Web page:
And what does this county do to help the situation? To help those who turn to drugs or alcohol to forget? Bandaids and punishment, that's what the local law thinks is the solution to all societies ills. The county lost its transition center. It is also looking for new administrators for its drug and alcohol programs. The sheriff and the district attorney are wailing for a new jail and more jail space, wailing for DUIIs to be punished more harshly in DA controlled courts, and everyone is wailing because of the high substance abuse in the county.  Band-aids are wanted everywhere. Is no one asking WHY are people self-medicating? WHY do they want to forget? WHAT do they want to forget?

I am left with what to do to deal with my ghosts. I look for the balance and wonder how to protect when I know "the system" is incapable. The very best I know is education, but not of the mind, of the heart. If you have ever wondered what is it that makes me who I am, as a Baha'i or as an advocate, or just as a reporter, you can find a piece of the puzzle in the ghosts.

Saturday, November 20, 2010

Quarking An Article

I drafted this post in 2008 and, for some reason, never published it. At three years of age Eldest grandson, and his mother, was still living with us 

Ever have so much work your brain is frozen? That's how I feel right now. I have so much work, almost too much work and it freezes my brain. The weird thing about aging, for me, is that I am getting dyslexic with it! Numbers get jumbled as well as my typing. I have to be very deliberate about my thought process, very focused. And when you have six or seven different story lines traveling in your mind, staying focused is hard. Add to this one of my lovable, adorable, cuddling, grandsons.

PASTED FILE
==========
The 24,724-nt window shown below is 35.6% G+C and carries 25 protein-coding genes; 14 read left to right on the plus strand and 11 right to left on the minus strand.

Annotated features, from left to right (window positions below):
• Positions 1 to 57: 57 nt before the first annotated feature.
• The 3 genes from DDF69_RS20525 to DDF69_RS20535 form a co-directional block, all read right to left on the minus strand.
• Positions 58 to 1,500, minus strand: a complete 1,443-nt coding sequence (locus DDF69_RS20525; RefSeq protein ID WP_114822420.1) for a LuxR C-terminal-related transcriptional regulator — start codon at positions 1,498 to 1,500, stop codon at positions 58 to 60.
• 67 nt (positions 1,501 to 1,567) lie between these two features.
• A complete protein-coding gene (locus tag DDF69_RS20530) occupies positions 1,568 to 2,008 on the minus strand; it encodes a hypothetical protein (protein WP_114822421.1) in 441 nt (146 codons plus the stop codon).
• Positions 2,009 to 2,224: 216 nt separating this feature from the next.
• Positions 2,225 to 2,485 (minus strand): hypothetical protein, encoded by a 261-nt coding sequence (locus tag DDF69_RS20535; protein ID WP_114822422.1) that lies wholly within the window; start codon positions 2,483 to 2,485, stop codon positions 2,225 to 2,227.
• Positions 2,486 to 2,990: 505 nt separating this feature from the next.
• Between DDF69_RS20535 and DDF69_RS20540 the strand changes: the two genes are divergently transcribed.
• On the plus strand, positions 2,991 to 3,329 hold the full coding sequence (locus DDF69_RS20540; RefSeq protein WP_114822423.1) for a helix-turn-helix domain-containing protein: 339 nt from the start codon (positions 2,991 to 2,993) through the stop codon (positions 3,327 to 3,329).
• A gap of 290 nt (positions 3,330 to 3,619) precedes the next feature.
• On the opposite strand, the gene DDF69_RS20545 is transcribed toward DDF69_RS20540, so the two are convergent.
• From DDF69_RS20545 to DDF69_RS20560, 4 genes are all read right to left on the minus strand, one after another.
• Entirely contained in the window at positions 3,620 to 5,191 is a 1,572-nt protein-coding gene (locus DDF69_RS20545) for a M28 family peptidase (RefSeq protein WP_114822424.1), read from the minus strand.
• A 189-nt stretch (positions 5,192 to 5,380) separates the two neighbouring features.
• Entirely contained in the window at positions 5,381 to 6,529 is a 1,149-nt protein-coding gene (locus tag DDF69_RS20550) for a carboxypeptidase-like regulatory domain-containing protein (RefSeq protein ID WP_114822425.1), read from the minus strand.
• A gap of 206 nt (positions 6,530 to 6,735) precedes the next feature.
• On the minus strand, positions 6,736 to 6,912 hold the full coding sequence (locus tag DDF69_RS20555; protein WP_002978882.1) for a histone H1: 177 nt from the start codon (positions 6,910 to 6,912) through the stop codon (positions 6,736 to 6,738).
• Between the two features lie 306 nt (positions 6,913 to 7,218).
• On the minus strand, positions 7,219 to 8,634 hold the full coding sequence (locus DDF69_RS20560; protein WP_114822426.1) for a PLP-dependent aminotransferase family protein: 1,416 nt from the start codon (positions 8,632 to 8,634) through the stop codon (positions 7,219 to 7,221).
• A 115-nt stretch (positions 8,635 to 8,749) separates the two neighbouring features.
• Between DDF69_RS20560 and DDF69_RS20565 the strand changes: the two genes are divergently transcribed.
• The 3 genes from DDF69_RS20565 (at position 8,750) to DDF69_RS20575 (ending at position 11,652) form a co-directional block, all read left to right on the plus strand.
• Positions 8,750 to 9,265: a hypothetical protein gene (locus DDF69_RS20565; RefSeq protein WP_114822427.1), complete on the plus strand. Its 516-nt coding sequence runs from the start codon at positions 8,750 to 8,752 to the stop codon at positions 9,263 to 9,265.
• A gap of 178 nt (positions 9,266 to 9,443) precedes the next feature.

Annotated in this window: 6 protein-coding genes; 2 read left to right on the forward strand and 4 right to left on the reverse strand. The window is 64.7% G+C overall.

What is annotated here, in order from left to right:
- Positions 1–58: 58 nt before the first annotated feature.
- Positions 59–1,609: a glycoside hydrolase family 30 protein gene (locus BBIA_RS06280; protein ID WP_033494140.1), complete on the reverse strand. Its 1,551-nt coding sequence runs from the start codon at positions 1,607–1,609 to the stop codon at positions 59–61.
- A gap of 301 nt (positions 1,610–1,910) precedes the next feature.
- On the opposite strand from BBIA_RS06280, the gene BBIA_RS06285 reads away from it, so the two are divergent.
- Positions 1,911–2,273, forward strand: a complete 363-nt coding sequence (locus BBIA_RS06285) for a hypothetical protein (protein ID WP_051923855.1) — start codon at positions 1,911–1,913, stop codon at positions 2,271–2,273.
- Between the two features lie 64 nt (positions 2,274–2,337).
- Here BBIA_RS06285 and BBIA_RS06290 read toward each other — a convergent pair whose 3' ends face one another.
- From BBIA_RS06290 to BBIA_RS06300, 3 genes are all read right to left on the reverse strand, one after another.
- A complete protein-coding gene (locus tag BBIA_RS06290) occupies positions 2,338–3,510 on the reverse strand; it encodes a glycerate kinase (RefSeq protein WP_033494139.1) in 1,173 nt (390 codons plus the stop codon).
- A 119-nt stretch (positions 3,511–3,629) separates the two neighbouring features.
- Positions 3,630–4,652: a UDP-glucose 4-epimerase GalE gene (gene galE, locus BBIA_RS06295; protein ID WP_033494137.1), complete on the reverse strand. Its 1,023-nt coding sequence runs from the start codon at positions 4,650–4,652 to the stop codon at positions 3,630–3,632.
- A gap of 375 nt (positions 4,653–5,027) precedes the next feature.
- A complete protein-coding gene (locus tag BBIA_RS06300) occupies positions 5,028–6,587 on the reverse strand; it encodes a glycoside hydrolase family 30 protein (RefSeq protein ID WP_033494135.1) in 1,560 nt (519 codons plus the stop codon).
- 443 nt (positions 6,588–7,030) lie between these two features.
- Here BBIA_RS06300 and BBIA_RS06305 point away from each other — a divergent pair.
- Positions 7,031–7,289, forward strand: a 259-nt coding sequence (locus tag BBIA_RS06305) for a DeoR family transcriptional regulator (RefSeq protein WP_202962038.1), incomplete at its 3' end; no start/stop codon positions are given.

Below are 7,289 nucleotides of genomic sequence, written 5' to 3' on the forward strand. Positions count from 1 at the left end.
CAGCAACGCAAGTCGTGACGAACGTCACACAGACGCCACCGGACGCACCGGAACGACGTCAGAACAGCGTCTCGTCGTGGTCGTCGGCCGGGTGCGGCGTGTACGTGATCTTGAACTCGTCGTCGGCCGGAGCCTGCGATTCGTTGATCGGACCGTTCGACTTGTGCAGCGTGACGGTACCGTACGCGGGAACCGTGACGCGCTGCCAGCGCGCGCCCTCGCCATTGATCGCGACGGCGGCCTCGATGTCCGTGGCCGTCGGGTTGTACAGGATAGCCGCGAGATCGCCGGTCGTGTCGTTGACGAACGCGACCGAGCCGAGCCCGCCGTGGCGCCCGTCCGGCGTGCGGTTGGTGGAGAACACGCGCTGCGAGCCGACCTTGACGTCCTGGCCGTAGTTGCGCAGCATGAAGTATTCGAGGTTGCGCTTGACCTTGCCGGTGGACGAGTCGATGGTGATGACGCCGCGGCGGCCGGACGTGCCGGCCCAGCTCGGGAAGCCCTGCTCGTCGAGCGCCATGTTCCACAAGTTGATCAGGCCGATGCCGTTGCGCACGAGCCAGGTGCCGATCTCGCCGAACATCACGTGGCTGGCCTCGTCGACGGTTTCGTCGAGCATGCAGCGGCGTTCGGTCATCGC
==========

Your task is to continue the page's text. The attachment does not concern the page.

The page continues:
My phone rings and someone is, literally, begging me to do a story because they feel it hasn't been given a just representation in the local press, or courts, or one of the local city or county councils/commissions. In between city council meetings, school board meetings, commissioner meetings, committee meetings, regattas, parades, fairs and holidays I investigate, call people, and in the interim follow up on four OTHER story lines where people have called to say that their stories aren't be covered by local media.